Putting together a healthy charcuterie for the holidays is easy. And so is this classic cheese fondue that’s non-alcoholic and kid-friendly. It’s our family’s favorite Christmas Eve tradition!
One of the reasons why I love Christmas is that there isn’t any hard, fast “rule” for what you eat.
Before we started having cheese fondue and a charcuterie board for Christmas Eve, our Christmas tradition was battered & fried fish tacos (long story, but know my grandma was mortified when I told her we weren’t having turkey).
Then the kids got older and started having opinions. They decided fish tacos weren’t their thing (sob), and Christmas got increasingly busier the older they got, so I wanted something easy and simple for our Christmas meals. If you didn’t know — battered & fried fish tacos are a lot of mess and a lot of work.
We eat a LOT of snack plates and thrown together charcuterie platters during the year, but when Christmas rolls around, I get out the BIG platter and make it more special with fondue.
The kids LOVE it and it’s a healthy meal to balance the onslaught of sugar cookies, eggnog, and stocking candy. And you can wrap it up and easily pull it out later for snacking.
I’ll show you how to put together a healthy charcuterie board that kids will love and an EASY recipe for cheese fondue. (Psst. It’s non-alcoholic!)
How to make a healthy charcuterie board for kids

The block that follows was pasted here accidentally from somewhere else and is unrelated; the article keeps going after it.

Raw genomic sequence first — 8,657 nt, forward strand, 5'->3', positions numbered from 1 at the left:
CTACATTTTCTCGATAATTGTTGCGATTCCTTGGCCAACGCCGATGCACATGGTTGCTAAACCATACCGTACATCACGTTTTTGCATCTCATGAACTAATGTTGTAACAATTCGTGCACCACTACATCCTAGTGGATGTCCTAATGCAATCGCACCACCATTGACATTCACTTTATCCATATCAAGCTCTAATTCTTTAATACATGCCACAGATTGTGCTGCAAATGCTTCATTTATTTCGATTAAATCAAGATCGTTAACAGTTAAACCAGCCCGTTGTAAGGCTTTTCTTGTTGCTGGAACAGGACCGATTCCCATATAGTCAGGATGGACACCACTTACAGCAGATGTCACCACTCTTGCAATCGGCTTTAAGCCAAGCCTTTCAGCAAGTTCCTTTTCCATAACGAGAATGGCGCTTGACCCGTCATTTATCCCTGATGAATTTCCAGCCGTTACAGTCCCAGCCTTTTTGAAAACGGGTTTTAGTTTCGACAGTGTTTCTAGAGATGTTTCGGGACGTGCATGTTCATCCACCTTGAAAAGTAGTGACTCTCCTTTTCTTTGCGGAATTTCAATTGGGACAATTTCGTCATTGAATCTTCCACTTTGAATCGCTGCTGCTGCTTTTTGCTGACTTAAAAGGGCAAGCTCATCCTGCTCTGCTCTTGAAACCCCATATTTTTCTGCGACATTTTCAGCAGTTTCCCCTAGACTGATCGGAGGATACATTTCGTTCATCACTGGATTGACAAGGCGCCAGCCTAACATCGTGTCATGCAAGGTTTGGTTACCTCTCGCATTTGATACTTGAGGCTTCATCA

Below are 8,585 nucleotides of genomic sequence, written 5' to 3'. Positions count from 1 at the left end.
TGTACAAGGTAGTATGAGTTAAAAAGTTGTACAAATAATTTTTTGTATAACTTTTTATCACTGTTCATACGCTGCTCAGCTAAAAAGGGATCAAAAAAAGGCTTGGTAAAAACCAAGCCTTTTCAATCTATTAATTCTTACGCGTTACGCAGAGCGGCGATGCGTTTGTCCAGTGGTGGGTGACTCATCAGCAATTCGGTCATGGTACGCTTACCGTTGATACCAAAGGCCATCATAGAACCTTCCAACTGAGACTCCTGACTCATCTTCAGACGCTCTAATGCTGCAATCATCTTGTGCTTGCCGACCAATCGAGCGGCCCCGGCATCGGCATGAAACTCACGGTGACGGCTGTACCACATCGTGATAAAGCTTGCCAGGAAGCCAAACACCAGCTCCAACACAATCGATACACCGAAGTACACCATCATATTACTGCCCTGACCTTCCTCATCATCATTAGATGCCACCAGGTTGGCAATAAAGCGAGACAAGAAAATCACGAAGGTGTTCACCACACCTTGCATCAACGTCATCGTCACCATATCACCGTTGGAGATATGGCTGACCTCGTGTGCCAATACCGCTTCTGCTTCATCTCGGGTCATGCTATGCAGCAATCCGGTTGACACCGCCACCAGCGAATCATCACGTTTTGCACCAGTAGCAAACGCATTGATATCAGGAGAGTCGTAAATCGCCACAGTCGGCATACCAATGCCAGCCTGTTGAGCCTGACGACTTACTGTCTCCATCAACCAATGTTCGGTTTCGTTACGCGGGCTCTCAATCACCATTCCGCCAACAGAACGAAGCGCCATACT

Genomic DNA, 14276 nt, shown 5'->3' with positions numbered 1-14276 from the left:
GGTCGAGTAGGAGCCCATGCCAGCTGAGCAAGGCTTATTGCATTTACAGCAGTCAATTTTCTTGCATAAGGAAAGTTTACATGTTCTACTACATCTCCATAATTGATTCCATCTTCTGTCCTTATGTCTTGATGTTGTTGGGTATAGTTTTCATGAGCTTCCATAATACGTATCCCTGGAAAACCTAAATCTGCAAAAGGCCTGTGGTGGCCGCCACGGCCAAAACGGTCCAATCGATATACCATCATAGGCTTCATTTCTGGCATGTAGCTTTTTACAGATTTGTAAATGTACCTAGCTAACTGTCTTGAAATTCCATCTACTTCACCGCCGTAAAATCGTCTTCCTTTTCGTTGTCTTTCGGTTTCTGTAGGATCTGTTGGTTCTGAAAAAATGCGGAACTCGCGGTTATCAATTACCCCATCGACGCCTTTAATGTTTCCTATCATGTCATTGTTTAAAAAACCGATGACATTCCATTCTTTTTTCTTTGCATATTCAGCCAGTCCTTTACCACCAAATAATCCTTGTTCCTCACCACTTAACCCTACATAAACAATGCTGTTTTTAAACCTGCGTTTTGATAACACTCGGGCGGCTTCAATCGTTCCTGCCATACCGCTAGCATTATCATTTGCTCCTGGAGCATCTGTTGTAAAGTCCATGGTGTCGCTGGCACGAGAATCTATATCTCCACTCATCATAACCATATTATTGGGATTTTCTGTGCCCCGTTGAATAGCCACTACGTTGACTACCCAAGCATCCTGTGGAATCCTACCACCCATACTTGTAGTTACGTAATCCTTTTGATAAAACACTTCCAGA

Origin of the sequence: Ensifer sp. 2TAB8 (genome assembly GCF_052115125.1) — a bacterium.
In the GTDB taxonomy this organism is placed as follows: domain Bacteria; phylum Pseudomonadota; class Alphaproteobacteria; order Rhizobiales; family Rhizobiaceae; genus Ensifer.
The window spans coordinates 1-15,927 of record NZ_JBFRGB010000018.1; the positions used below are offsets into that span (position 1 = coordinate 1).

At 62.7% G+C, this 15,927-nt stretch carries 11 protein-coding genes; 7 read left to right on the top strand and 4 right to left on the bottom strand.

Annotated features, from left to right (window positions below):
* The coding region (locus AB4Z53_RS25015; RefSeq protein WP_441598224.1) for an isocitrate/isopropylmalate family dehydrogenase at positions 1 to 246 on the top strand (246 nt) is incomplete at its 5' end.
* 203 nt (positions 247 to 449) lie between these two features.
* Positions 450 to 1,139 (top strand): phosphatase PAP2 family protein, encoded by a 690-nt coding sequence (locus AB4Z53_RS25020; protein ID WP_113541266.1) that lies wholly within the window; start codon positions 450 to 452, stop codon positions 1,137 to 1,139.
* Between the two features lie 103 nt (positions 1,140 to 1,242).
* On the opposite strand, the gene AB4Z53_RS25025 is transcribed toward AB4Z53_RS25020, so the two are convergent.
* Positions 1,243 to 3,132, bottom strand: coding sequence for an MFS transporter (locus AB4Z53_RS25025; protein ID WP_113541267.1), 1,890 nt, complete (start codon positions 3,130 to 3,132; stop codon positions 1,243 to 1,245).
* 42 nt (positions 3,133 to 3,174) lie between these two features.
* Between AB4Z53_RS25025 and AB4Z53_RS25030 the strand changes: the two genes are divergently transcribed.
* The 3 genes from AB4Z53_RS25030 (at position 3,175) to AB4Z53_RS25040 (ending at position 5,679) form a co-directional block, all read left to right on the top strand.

Choose healthier bread, chip & cracker alternatives
A charcuterie board without some kind of chip or cracker for dipping is just a meat & veggie tray, right? Dippers are ESSENTIAL and kids LOVE to dip things!
Find some healthier dippers like homemade sourdough bread cubes, veggie chips, grain-free tortilla chips, and gluten-free seed crackers.
Let’s get back to charcuterie building.
Choose veggies & fruit they like
This will 100% depend on your kids. My kids happen to like most of their vegetables in raw form, so I can put a variety of things on here and they’ll eat it. If your kids only like baby carrots and grapes — put baby carrots and grapes. And maybe one or two things that are new or unfamiliar or happen to be in season — like pomegranates and mandarines.
I’ve learned that if you just set out a platter like this and walk away, they’ll get curious enough to try new things. Or sometimes they’ll eat all the crackers and run off. Raising healthy eaters takes a lot of time and patience. Ha.
Add some protein